As litigation becomes more expensive and time-consuming, the reality is that only 1 to 2 percent of cases are disposed of with a jury verdict. In these circumstances, the overwhelming financial cost of litigation is in the discovery and pretrial stages; the major, indirect, non-financial cost is the loss of employee time spent assisting counsel in trial preparation.
One way to minimize costs and maximize efficiency is through use of a Special Master. While Special Masters can serve in many roles, including as settlement masters, the most frequent use (and the one considered here) is the adjudicative function of overseeing discovery and resolving discovery and privilege disputes. The ultimate goal of the Special Master is to save time for judicial officers and reduce the litigation costs for the parties. The following are checklists that may aid in determining whether and when to use a Special Master.
I. Pre-litigation checklist
II. Selection checklist
III. Timing of selection
A. At the outset of the case
B. Waiting until problems arise
IV. Making efficient and cost-effective use of a Special Master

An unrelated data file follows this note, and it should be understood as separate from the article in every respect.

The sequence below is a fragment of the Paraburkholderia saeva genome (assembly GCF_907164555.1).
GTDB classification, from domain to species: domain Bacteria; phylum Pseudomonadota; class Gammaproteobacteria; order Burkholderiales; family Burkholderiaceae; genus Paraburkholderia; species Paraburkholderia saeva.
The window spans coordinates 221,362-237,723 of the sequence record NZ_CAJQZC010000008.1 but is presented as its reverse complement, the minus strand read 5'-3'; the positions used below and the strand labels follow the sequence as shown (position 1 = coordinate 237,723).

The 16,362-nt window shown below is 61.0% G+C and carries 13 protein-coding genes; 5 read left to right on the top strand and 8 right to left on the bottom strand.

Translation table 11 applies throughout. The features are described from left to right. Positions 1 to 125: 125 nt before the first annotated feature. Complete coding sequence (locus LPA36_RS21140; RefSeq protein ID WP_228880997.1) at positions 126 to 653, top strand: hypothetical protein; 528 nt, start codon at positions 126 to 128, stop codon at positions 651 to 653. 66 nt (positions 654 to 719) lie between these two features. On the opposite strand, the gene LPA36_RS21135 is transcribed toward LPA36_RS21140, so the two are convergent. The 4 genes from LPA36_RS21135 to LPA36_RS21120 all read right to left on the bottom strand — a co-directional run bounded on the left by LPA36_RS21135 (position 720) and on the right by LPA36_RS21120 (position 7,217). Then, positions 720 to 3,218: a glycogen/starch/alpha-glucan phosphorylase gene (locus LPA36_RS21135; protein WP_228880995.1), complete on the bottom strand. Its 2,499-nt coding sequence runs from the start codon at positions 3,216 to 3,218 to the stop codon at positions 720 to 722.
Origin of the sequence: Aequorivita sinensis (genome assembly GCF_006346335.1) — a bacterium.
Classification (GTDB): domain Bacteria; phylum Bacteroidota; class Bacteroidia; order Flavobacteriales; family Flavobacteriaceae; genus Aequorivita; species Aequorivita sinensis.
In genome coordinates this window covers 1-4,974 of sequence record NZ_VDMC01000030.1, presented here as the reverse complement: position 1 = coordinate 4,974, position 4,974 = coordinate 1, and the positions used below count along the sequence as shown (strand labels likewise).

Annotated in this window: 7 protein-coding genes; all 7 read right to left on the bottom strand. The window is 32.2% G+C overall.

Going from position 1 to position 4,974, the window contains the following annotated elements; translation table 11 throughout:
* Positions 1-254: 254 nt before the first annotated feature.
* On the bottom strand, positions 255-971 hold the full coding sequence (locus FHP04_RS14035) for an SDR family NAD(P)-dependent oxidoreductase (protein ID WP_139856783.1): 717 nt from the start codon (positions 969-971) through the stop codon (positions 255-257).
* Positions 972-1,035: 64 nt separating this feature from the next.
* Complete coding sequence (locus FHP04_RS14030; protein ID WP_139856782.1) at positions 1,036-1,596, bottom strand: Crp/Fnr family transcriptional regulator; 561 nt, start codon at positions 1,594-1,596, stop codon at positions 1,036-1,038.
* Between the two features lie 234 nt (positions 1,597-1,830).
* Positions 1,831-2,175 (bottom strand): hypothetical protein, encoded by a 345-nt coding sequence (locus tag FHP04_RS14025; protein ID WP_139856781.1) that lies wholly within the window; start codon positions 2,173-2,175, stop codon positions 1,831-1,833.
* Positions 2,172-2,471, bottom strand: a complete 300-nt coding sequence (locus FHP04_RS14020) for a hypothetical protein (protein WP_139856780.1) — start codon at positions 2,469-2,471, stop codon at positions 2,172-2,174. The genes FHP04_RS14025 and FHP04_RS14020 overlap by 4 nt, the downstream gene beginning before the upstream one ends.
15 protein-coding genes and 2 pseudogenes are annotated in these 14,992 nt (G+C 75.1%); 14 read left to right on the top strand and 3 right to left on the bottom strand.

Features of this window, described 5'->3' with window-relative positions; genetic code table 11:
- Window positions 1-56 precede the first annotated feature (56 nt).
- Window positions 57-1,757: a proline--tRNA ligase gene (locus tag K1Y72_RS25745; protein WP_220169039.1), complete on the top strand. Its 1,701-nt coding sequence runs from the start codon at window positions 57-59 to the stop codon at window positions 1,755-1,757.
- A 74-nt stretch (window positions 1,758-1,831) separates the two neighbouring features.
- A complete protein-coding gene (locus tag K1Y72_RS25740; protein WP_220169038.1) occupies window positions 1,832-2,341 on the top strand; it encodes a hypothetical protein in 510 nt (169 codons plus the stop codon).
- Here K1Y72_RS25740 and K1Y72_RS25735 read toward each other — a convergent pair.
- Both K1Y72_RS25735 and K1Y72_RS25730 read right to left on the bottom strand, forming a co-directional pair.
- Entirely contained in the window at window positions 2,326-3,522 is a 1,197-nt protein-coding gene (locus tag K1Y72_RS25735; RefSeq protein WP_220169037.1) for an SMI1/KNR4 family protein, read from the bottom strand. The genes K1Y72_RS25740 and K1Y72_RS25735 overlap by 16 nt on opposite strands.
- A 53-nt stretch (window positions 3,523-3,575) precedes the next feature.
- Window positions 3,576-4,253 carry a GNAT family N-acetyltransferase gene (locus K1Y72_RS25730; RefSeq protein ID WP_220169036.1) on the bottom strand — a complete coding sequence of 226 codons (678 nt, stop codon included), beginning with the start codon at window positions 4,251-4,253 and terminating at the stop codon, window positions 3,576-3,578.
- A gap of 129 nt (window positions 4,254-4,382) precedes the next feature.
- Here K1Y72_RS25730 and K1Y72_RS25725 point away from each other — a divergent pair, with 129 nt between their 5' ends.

A. Development of a case management order
B. Meet in-person or by phone on a weekly basis at the beginning
C. Consider word limits for motions.
D. Consider agreeing that the Special Master’s decisions are final, eliminating appeals to the court with limited exceptions, such as case-defining issues and privilege. Such an agreement is appealing to the court because it eliminates or minimizes the need for judicial intervention.
E. Have the Special Master issue oral or written preliminary findings on motions.
The factors and considerations noted above are suggestions to assist counsel in evaluating the timing and appropriateness of using a Special Master.
Hon. Richard A. Levie (Ret.). is a full-time mediator, arbitrator, special master and case evaluator based in the Washington, DC, office of JAMS. Judge Levie has served as special master in many civil cases, including the federal tobacco lawsuit, five antitrust actions including the AT&T/T-Mobile and U.S. Airways/American Airlines merger cases and a multi-billion-dollar qui tam False Claims Act case. He is a past president and current board member of ACAM. Judge Levie can be reached at email@example.com.